Rats bearing bladder tumors were treated intravesically for 6 consecutive weeks with PBS, BCG, ALT-803 or ALT-803 plus BCG. Other than the scant hematuria noted (perhaps from catheterization and/or BCG), intravesical therapies were well tolerated with no appreciable toxicities noted.

Consistent with the development of in situ tumors, bladder weights increased by 49% in animals receiving BBN when compared to normal (no BBN) control animals (data not shown). However after six weeks of intravesical therapy with BCG, ALT-803 or ALT-803 plus BCG significantly decreased the tumor burden in bladders of the BBN-treated rats (Fig. 2). Bladder weight (mean+/−SEM) was reported to be: PBS- 0.2+/−0.012 grams, BCG- 0.17+/−0.012 grams, ALT-803- 0.15+/−0.0091 grams and ALT-803 plus BCG- 0.14+/−0.0054 grams. In addition prior to being sacrifice at week 16, 200 µl of sterile PBS was instilled into each bladder to ensure uniformity in size and a series of transverse and sagittal ultrasound images were obtained. Bladder wall thickness (mean+/−SEM) was reported to be: PBS- 1+/−0.11 mm, BCG- 0.7+/−0.05 mm, ALT-803- 0.65+/−0.077 mm and ALT-803 plus BCG- 0.54+/−0.083 mm. Thus from these images, we noted with BCG treatment a 30% reduction in mean bladder wall thickness, which corresponded to a 15% reduction in bladder weight change compared to PBS treatment. ALT-803 treatment alone was noted to have a 25% reduction in mean bladder wall thickness and a corresponding 35% reduction in bladder weight change when compared to PBS treatment. Interestingly, the greatest reduction in bladder wall thickness and bladder weight was seen when ALT-803 was combined with BCG leading to a 30% reduction in bladder wall thickness and a corresponding 46% reduction in bladder weight change compared to PBS treatment (Fig. 2a–2c). All results were subsequently confirmed by detailed histologic examination (Fig. 2d) in which H&E-stained sections were microscopically examined and classified as (a) normal urothelial mucosa characterized by epithelium of less than three layers without any dysplasia or (b) urothelial carcinoma [29].

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Figure 2. Antitumor activity of BCG, ALT-803 and ALT-803 plus BCG.

NMIBC were induced in female Sprague Dawley rats by the exposure to 0.05% N-butyl-N-(4-hydroxybutyl) nitrosamine in drinking water. At week 9, rats were randomized to one of four treatment groups (PBS, BCG, ALT-803, or ALT-803 plus BCG). Each group received weekly intravesical therapy for six consecutive weeks. On week 16, rats were sacrificed. A) Prior to bladder resection, 200 µl of sterile PBS was instilled into bladder and imaging of the bladder was performed with the Vevo 2100 Ultrasound System from VISUALSONICS (22–55 MHz probe). Thickness of the bladder wall was recorded in millimeters. Non-parametric Kraskal-Wallis test followed by post-hoc Dunnet's test was performed. Representative images from the four groups (top left) along with mean bladder wall thickness (top right) are illustrated. B) Resected bladders were fixed in 10% buffered formalin and embedded in paraffin and subsequently stained with hematoxylin and eosin. Detailed histopathologic examination of each bladder was performed to assess tumor burden. Representative images from the four groups are illustrated. The greatest reduction in bladder tumor burden was seen in ALT-803 and ALT-803 plus BCG. C) Bladder wall thickness was reduced in groups treated with ALT-803, BCG and ALT-803 plus BCG compared to control. Greatest reduction in bladder wall thickness was seen in the group treated with ALT-803 and ALT-803 plus BCG (p = 0.0001). D) Bladder weight was reduced in groups treated with BCG alone, ALT-803 alone and ALT-803 plus BCG compared to control. Greatest reduction in bladder weight was seen in the group treated with ALT-803 plus BCG. *, p<0.05, **, p<0.01, ***, p<0.001.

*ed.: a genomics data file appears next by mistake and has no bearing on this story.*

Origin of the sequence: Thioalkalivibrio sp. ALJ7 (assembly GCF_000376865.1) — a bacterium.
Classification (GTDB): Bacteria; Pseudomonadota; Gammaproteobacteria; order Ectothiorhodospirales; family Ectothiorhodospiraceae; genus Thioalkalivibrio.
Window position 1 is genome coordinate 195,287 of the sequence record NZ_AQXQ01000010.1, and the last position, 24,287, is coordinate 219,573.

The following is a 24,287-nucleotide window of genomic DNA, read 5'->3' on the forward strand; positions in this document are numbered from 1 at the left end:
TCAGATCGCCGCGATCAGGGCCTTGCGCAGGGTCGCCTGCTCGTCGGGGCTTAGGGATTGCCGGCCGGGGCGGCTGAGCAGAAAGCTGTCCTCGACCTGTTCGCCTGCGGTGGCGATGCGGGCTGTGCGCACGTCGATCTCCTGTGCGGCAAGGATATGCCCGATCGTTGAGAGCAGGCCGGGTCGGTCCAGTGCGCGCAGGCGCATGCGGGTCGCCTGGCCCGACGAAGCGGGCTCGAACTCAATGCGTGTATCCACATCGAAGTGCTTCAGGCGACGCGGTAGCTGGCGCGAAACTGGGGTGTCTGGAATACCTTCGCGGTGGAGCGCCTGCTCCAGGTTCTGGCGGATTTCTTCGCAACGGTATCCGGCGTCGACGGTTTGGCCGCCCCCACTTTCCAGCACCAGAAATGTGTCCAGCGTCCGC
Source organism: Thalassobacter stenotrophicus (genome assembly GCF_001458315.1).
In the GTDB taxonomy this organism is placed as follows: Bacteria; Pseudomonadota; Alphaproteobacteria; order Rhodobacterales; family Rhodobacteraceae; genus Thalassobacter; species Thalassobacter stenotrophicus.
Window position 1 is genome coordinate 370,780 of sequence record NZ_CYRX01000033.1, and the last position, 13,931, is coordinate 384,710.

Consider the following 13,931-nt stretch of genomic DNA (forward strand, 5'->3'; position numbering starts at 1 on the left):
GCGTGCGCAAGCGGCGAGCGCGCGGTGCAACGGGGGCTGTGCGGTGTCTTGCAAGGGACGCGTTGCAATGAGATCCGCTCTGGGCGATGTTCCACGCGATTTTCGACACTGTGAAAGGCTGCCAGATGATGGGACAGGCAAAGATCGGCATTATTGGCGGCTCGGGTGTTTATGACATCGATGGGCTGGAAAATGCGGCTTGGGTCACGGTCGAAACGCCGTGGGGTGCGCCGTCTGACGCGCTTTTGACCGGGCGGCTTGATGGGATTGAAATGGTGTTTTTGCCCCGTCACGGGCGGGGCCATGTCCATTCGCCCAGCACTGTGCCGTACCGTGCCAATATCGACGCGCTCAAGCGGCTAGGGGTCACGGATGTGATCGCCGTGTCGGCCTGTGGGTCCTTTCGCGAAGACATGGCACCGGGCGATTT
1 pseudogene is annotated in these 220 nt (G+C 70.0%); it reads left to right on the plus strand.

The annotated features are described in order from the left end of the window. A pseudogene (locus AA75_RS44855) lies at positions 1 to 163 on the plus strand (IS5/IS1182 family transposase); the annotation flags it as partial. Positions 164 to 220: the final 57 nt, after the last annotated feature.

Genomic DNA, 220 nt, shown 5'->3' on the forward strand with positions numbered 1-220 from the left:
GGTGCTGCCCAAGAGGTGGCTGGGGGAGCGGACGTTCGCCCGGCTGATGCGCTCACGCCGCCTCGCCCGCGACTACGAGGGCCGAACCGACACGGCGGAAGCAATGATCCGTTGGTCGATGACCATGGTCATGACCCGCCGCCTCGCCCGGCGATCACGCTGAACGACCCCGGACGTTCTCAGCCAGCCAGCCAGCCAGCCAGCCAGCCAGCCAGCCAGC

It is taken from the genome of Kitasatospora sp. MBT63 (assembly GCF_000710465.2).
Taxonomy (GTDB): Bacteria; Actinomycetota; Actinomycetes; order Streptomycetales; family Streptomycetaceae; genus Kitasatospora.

https://doi.org/10.1371/journal.pone.0096705.g002

Intravesical ALT-803 plus BCG promotes a unique lymphocytic infiltration

The bladders of treated rats were also stained for immune cell (CD3+, CD4+, CD8a+ T-cells, NK cells and macrophages) infiltrates (Fig. 3 and Table S1). The number of CD3+ T-cells was significantly increased in ALT-803 alone compared to PBS and BCG alone. Combination of ALT-803 plus BCG did not improve upon the number of infiltrating CD3+ T-cells compared to ALT-803 alone, but when compared to BCG alone, the number of infiltrating CD3+ T-cells was significantly higher in the combination group. CD4+ T- cells were not affected in any group compared to PBS (data not shown). CD8a+ T-cells were significantly increased in BCG alone, ALT-803 alone and ALT-803 plus BCG compared to PBS. The combination of ALT-803 and BCG did not have a larger effect than BCG alone or ALT-803 alone. Next, the number of NK cells was not increased in BCG alone or ALT-803 alone compared to PBS, but the number of NK cells was increased when ALT-803 was added to BCG. Furthermore, the combination of ALT-803 plus BCG resulted in increased infiltrating NK cells compared to BCG alone or ALT-803 alone. No significantly changes in macrophage infiltration were observed in any treatment group.

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Figure 3. Treatment-related changes in key lymphocytic cell tumoral infiltration.

Tumoral infiltration of cells positive for CD3+, CD8a+, CD161 (NK cell), or CD163 (macrophage) (200×) were noted. No changes were noted in CD4+ T-cells (data not shown). ALT-803 alone increased tumoral CD8a+ expressing cells, whereas ALT-803 plus BCG increased tumoral expression of NK cells (See Table S1). Insert, left panel positive control from rat spleen and right panel negative control from rat spleen without primary antibody.